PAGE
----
25 April, 2018 – Episode 668 – This Week in Science (TWIS) Podcast


Interview w/ Sarita Menon, Uranus Stinks, Galaxies Old And New, Black holes Everywhere, Sweaty Trees, Male Moths Matter, Fruit Fly Rewards, Latrine Fly Bubbles, Telomerase Structure, Strong Kids, Warm Cells, And Much More…

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Interview with Sarita Menon, PhD
Dr. Menon got her PhD in cancer biology from the University of Iowa, and spent several years working as a post-doctoral researcher and adjunct faculty before making the jump from research to science education. She started a science enrichment program in the Houston area a few years back, and just last year launched her current endeavor, Smore magazine, with a Kickstarter.

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This Week in What Has Science Done for me Lately?!?
“Hello TWiS Team,
I’ve been really enjoying your “”What has science done for me”” segment and I thought I’d share my own story.
A little over a year ago my wife and I mentioned to my three year old son’s pediatrician he had been experiencing headaches when waking up from his naps. She suggested we see a neurologist just to rule things out. The neurologist said it probably wasn’t a big deal, but scheduled an MRI for us just to again, rule things out.
The MRI revealed a brain tumor. His specific type of tumor is called a craniopharyngioma. It’s a really rare, noncancerous tumor that is most often diagnosed in children. It impacts the pituitary and optic nerves among other things.
Over the next several weeks we had a flurry of appointments. Eventually we found ourselves in the ER and then ICU awaiting his surgery due to the tumor’s progression. Shortly after that he underwent neurosurgery to remove the tumor.
His neurosurgeon and her team were able to remove most of the tumor. He has no neurological or sight impairments, but the tumor calcified his pituitary which has an incredibly important job. He spent the better part of two weeks in the hospital recovering from his surgery.
He is now on a number of daily medications to replace what his pituitary would normally do and we will be starting growth hormone injections soon.
We still have monitoring MRIs to check for regrowth and have to manage his condition with medications and keep an eye on him. But the thing is, he’s now a normal four year old boy. He doesn’t experience headaches like he used to. He goes to school and after school activities, has friends, plays with lego and everything that a normal four year old would do.
Truth be told, he went to summer camp several weeks after his surgery and was running around, blowing bubbles and running in sprinklers with his friends. You can’t even see his craniotomy scar anymore. No one even knows about his ordeal unless we tell them. To everyone he’s just like every other four year old.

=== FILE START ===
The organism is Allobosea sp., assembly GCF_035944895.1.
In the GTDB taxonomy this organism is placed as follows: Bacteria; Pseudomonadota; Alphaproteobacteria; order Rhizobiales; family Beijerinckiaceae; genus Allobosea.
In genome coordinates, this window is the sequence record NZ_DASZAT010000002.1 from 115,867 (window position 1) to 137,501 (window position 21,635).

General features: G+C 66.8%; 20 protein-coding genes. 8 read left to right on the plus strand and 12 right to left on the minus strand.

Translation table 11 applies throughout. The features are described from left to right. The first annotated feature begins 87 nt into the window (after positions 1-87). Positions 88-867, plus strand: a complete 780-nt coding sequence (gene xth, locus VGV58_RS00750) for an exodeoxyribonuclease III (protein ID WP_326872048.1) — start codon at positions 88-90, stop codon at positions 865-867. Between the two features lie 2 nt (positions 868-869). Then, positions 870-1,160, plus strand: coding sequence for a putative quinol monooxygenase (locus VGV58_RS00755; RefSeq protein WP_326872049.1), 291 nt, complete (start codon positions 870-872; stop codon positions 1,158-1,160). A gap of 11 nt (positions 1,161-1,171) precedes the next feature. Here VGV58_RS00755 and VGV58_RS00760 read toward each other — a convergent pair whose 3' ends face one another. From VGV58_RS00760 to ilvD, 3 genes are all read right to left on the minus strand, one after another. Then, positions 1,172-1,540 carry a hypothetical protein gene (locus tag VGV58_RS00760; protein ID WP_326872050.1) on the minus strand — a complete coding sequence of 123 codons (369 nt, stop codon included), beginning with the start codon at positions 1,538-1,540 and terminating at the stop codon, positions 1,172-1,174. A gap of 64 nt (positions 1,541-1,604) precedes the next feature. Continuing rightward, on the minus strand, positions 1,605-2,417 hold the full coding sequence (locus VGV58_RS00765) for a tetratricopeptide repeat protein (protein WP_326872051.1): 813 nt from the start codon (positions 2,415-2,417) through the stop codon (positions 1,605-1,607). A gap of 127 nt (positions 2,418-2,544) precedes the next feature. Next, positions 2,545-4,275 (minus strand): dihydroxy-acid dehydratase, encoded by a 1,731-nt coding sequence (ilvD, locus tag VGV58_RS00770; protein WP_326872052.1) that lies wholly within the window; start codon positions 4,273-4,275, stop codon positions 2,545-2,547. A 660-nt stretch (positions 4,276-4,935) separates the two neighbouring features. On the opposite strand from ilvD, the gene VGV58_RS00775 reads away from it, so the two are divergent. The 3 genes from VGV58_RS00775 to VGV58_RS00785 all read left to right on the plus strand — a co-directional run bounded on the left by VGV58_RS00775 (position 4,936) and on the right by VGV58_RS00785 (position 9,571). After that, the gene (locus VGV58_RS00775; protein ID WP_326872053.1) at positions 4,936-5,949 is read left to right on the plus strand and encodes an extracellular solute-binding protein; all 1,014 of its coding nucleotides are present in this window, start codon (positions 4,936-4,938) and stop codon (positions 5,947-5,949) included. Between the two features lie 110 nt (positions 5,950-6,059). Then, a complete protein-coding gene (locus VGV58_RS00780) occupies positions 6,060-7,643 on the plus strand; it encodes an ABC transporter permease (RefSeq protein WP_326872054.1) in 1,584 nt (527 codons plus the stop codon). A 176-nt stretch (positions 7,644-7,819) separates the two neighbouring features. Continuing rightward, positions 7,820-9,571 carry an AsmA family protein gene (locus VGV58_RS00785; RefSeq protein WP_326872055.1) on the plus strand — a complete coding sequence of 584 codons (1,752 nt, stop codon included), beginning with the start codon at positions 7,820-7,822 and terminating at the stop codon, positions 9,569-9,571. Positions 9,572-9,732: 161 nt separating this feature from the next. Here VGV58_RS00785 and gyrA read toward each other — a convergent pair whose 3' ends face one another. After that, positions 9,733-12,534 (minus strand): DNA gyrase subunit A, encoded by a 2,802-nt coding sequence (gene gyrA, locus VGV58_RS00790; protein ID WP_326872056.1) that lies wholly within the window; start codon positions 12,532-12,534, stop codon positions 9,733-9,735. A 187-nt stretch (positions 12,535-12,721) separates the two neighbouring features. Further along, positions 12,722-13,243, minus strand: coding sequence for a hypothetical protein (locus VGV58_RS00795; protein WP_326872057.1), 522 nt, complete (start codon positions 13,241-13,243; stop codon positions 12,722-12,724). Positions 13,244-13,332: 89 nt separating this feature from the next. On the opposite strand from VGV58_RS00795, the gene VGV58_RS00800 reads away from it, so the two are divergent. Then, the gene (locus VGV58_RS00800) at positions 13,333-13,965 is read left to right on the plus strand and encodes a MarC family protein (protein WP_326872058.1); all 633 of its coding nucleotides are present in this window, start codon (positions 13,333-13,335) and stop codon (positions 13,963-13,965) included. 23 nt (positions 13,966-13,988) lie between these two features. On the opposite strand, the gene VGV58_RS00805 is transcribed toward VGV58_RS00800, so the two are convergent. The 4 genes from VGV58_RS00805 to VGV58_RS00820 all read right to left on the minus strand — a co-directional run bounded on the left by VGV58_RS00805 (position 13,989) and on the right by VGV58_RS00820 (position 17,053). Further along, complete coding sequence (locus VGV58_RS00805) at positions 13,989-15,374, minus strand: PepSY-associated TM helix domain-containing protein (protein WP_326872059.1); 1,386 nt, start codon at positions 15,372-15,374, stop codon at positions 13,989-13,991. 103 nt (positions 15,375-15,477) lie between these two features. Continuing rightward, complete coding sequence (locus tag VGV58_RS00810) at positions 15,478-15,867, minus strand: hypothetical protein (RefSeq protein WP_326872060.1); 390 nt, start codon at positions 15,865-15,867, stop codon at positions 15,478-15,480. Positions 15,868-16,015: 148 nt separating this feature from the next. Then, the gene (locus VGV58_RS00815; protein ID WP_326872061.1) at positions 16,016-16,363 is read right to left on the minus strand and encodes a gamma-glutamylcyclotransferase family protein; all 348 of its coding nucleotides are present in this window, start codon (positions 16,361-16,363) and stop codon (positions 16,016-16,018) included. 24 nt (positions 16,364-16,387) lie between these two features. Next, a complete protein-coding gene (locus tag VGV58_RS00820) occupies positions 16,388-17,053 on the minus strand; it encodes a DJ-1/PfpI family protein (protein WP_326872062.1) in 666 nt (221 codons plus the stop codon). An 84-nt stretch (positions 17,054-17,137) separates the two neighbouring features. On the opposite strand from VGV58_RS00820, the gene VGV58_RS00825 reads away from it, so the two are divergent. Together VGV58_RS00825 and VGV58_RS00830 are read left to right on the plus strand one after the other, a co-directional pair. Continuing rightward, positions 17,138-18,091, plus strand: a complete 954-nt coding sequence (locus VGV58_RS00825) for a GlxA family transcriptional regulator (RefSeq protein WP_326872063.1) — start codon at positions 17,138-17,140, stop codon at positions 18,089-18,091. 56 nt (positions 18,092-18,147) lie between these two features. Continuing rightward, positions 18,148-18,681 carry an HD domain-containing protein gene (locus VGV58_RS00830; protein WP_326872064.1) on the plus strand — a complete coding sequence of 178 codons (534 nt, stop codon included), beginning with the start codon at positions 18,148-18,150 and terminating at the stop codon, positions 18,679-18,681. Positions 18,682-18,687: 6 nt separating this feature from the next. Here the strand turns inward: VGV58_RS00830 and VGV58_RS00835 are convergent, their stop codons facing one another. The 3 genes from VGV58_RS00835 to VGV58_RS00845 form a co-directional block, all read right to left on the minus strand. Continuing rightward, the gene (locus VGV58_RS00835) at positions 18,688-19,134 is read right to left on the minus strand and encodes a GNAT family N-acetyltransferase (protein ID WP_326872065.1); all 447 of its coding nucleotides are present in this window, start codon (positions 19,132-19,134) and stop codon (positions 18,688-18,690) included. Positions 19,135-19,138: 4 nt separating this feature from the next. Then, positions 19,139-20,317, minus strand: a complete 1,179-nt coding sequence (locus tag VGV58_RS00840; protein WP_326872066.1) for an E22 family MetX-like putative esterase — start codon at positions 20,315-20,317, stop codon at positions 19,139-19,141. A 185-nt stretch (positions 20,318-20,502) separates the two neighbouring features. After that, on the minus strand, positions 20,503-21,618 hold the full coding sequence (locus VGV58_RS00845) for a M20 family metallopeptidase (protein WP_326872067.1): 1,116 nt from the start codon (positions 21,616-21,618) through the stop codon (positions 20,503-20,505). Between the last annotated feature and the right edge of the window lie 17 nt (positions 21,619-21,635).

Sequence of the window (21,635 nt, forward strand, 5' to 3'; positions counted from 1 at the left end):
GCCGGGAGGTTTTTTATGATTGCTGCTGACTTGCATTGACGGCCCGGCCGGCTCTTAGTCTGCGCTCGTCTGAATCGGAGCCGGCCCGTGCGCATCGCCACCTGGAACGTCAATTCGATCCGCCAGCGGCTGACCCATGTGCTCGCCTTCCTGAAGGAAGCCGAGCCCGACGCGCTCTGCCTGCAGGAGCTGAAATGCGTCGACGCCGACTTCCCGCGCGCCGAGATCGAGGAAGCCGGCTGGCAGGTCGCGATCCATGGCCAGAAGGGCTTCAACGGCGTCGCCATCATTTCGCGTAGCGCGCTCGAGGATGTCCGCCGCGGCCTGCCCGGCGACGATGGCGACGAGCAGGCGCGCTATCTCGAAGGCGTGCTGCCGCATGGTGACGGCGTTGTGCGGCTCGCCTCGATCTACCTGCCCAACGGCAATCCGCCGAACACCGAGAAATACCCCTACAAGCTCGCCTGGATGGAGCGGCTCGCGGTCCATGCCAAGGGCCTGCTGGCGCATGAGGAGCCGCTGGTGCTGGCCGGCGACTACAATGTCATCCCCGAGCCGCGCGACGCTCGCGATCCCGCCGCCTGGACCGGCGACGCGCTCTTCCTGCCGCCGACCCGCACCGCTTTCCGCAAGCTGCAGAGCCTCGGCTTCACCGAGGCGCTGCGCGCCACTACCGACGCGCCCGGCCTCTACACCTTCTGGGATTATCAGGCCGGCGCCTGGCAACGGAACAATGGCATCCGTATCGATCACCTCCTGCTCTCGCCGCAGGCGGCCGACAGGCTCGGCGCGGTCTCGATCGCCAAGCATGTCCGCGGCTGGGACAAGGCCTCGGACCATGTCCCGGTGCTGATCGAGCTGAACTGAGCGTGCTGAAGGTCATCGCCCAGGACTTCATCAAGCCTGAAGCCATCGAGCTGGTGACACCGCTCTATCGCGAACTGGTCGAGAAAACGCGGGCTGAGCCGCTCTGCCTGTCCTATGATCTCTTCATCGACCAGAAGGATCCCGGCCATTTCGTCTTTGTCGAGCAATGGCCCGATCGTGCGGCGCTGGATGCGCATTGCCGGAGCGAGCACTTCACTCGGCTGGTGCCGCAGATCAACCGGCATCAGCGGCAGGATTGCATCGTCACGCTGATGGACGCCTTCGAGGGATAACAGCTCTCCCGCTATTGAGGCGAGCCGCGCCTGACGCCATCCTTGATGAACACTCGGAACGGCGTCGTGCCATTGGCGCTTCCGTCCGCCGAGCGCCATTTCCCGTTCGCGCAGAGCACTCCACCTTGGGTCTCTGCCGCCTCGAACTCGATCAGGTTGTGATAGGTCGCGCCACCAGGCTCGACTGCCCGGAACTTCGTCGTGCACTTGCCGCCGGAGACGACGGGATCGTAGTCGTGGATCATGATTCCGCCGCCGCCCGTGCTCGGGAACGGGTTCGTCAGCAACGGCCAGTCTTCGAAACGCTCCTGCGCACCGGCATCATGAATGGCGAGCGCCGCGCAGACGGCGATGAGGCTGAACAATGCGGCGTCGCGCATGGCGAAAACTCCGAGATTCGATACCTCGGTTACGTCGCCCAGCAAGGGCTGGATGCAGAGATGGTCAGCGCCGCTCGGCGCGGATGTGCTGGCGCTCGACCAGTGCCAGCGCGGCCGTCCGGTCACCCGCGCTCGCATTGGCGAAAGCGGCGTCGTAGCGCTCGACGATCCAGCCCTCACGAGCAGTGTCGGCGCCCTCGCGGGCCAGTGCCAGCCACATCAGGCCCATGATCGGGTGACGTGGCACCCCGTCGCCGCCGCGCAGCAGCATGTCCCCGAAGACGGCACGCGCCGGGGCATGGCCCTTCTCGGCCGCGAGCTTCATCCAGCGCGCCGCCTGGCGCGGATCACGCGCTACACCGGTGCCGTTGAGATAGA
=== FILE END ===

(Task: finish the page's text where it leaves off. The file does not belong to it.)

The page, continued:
It amazes me that medical science has advanced to such a point where my son could have a very normal life, despite needing to have such a critical part of his brain removed. Less than a hundred years ago he would have suffered immeasurably and probably wouldn’t have seen adulthood.
We owe his life to a huge team of medical professionals, from his pediatrician to his neurosurgeon, to his neuro-oncologist and endocrinologist, all of the amazing nurses, support staff and the summation of modern medical knowledge. All of this gave us our little boy back and for that we are profoundly grateful.
I know my story is a little long and it’s okay if you guys don’t use it (or its entirety) in the show. 🙂 I just wanted to add my story to the pile.
Keep up the great work,
Ed Godbois”

Uranus Stinks
…like rotton eggs. Thank you, science!

Galactic Shape
The shape of a galaxy is linked to its age. A new analysis finds that rounder galaxies are older than flat ones,

Galactic Collision
14 galaxies are colliding in the distant past, and scientists don’t really understand how it is possible.

Black holes Everywhere
There could be lots of them just in the Milky Way Galaxy.

Sweaty Trees
Trees expire and move water from the ground to the air. Should California cull their trees to save ground water?

Males could save us from climate change
In moths, a male-heavy population means increased resilience to climate change. OK boys, that’s one you’re good for – genetic variation!

Male fruit flies like to… ummm…
Research was able to isolate an ejaculation trigger in fruit flies, and identified that it was indeed pleasurable for them. What’s more, they were less likely to indulge in alcohol!

Awww… EWWWW!
Latrine flies blow bubbles to cool off! Awww! When they are living inside corpses… Eww…..

Telomerase Structure
The elucidation of telomerase’s structure will allow intelligent drug design, and potentially lead to drugs to combat both telomere-related disease and aging.

Why Kids Don’t Get Tired
Kids have muscles like adult endurance athletes.

It’s those GD T-cells
The cells you want to stay trim and healthy.

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